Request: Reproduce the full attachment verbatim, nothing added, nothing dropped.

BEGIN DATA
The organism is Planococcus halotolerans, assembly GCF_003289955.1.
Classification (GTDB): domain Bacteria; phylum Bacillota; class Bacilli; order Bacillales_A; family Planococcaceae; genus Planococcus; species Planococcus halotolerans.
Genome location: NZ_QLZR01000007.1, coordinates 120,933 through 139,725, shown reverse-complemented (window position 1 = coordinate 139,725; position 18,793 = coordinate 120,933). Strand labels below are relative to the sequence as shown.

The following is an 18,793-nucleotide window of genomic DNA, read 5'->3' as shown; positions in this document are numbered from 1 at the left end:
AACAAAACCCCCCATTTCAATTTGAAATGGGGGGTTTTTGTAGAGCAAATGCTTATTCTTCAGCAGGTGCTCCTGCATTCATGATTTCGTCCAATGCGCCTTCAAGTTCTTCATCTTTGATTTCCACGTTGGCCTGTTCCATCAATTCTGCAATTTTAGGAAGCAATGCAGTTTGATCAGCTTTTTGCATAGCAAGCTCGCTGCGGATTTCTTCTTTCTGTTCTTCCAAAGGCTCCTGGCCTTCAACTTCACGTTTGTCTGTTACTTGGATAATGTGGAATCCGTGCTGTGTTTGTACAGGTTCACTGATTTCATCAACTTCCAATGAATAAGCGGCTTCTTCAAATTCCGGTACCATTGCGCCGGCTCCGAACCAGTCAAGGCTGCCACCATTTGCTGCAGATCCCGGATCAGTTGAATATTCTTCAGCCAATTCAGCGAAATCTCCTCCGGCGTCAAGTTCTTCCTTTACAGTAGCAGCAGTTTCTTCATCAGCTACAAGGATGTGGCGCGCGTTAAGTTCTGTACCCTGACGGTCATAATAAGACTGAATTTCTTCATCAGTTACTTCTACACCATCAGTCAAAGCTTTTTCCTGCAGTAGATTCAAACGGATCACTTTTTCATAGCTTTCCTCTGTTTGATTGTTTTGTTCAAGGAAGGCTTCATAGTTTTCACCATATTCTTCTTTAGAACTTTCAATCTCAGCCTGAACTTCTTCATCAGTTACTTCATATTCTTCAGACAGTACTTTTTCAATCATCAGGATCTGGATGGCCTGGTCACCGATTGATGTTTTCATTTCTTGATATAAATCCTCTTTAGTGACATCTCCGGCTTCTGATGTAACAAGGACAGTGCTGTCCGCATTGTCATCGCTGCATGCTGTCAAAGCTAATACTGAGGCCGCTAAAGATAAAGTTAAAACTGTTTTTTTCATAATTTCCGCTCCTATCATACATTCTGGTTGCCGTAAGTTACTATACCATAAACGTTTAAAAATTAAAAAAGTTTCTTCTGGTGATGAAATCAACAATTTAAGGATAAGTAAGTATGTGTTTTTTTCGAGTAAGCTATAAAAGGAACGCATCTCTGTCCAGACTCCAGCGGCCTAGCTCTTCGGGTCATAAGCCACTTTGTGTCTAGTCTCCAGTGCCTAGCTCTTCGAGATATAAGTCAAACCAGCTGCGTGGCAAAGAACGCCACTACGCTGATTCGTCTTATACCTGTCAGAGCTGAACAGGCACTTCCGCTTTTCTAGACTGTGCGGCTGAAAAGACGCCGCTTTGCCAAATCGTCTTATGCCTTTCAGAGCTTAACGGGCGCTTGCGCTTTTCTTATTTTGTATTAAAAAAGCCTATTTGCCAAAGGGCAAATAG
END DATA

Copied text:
The organism is Planococcus halotolerans, assembly GCF_003289955.1.
Classification (GTDB): domain Bacteria; phylum Bacillota; class Bacilli; order Bacillales_A; family Planococcaceae; genus Planococcus; species Planococcus halotolerans.
Genome location: NZ_QLZR01000007.1, coordinates 120,933 through 139,725, shown reverse-complemented (window position 1 = coordinate 139,725; position 18,793 = coordinate 120,933). Strand labels below are relative to the sequence as shown.

The following is an 18,793-nucleotide window of genomic DNA, read 5'->3' as shown; positions in this document are numbered from 1 at the left end:
AACAAAACCCCCCATTTCAATTTGAAATGGGGGGTTTTTGTAGAGCAAATGCTTATTCTTCAGCAGGTGCTCCTGCATTCATGATTTCGTCCAATGCGCCTTCAAGTTCTTCATCTTTGATTTCCACGTTGGCCTGTTCCATCAATTCTGCAATTTTAGGAAGCAATGCAGTTTGATCAGCTTTTTGCATAGCAAGCTCGCTGCGGATTTCTTCTTTCTGTTCTTCCAAAGGCTCCTGGCCTTCAACTTCACGTTTGTCTGTTACTTGGATAATGTGGAATCCGTGCTGTGTTTGTACAGGTTCACTGATTTCATCAACTTCCAATGAATAAGCGGCTTCTTCAAATTCCGGTACCATTGCGCCGGCTCCGAACCAGTCAAGGCTGCCACCATTTGCTGCAGATCCCGGATCAGTTGAATATTCTTCAGCCAATTCAGCGAAATCTCCTCCGGCGTCAAGTTCTTCCTTTACAGTAGCAGCAGTTTCTTCATCAGCTACAAGGATGTGGCGCGCGTTAAGTTCTGTACCCTGACGGTCATAATAAGACTGAATTTCTTCATCAGTTACTTCTACACCATCAGTCAAAGCTTTTTCCTGCAGTAGATTCAAACGGATCACTTTTTCATAGCTTTCCTCTGTTTGATTGTTTTGTTCAAGGAAGGCTTCATAGTTTTCACCATATTCTTCTTTAGAACTTTCAATCTCAGCCTGAACTTCTTCATCAGTTACTTCATATTCTTCAGACAGTACTTTTTCAATCATCAGGATCTGGATGGCCTGGTCACCGATTGATGTTTTCATTTCTTGATATAAATCCTCTTTAGTGACATCTCCGGCTTCTGATGTAACAAGGACAGTGCTGTCCGCATTGTCATCGCTGCATGCTGTCAAAGCTAATACTGAGGCCGCTAAAGATAAAGTTAAAACTGTTTTTTTCATAATTTCCGCTCCTATCATACATTCTGGTTGCCGTAAGTTACTATACCATAAACGTTTAAAAATTAAAAAAGTTTCTTCTGGTGATGAAATCAACAATTTAAGGATAAGTAAGTATGTGTTTTTTTCGAGTAAGCTATAAAAGGAACGCATCTCTGTCCAGACTCCAGCGGCCTAGCTCTTCGGGTCATAAGCCACTTTGTGTCTAGTCTCCAGTGCCTAGCTCTTCGAGATATAAGTCAAACCAGCTGCGTGGCAAAGAACGCCACTACGCTGATTCGTCTTATACCTGTCAGAGCTGAACAGGCACTTCCGCTTTTCTAGACTGTGCGGCTGAAAAGACGCCGCTTTGCCAAATCGTCTTATGCCTTTCAGAGCTTAACGGGCGCTTGCGCTTTTCTTATTTTGTATTAAAAAAGCCTATTTGCCAAAGGGCAAATAG